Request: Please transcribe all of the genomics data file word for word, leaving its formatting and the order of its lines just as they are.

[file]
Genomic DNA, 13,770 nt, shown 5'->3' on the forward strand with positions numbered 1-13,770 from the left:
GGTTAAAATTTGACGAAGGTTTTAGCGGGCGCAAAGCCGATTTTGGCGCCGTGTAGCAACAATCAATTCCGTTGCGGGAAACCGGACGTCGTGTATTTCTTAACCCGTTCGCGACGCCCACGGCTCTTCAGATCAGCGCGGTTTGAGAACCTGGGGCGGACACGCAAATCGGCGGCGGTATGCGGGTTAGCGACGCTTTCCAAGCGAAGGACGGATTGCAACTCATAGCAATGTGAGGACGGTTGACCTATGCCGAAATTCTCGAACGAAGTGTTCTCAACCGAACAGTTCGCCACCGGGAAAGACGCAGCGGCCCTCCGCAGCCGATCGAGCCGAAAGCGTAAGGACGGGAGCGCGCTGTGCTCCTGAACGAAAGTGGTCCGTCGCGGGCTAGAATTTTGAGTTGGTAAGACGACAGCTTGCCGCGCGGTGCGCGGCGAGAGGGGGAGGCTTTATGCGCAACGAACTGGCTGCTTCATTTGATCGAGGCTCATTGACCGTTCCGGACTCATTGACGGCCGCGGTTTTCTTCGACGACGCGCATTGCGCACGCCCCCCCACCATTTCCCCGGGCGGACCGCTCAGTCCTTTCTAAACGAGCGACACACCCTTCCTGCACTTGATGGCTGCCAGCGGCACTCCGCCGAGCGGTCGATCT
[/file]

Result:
Genomic DNA, 13,770 nt, shown 5'->3' on the forward strand with positions numbered 1-13,770 from the left:
GGTTAAAATTTGACGAAGGTTTTAGCGGGCGCAAAGCCGATTTTGGCGCCGTGTAGCAACAATCAATTCCGTTGCGGGAAACCGGACGTCGTGTATTTCTTAACCCGTTCGCGACGCCCACGGCTCTTCAGATCAGCGCGGTTTGAGAACCTGGGGCGGACACGCAAATCGGCGGCGGTATGCGGGTTAGCGACGCTTTCCAAGCGAAGGACGGATTGCAACTCATAGCAATGTGAGGACGGTTGACCTATGCCGAAATTCTCGAACGAAGTGTTCTCAACCGAACAGTTCGCCACCGGGAAAGACGCAGCGGCCCTCCGCAGCCGATCGAGCCGAAAGCGTAAGGACGGGAGCGCGCTGTGCTCCTGAACGAAAGTGGTCCGTCGCGGGCTAGAATTTTGAGTTGGTAAGACGACAGCTTGCCGCGCGGTGCGCGGCGAGAGGGGGAGGCTTTATGCGCAACGAACTGGCTGCTTCATTTGATCGAGGCTCATTGACCGTTCCGGACTCATTGACGGCCGCGGTTTTCTTCGACGACGCGCATTGCGCACGCCCCCCCACCATTTCCCCGGGCGGACCGCTCAGTCCTTTCTAAACGAGCGACACACCCTTCCTGCACTTGATGGCTGCCAGCGGCACTCCGCCGAGCGGTCGATCT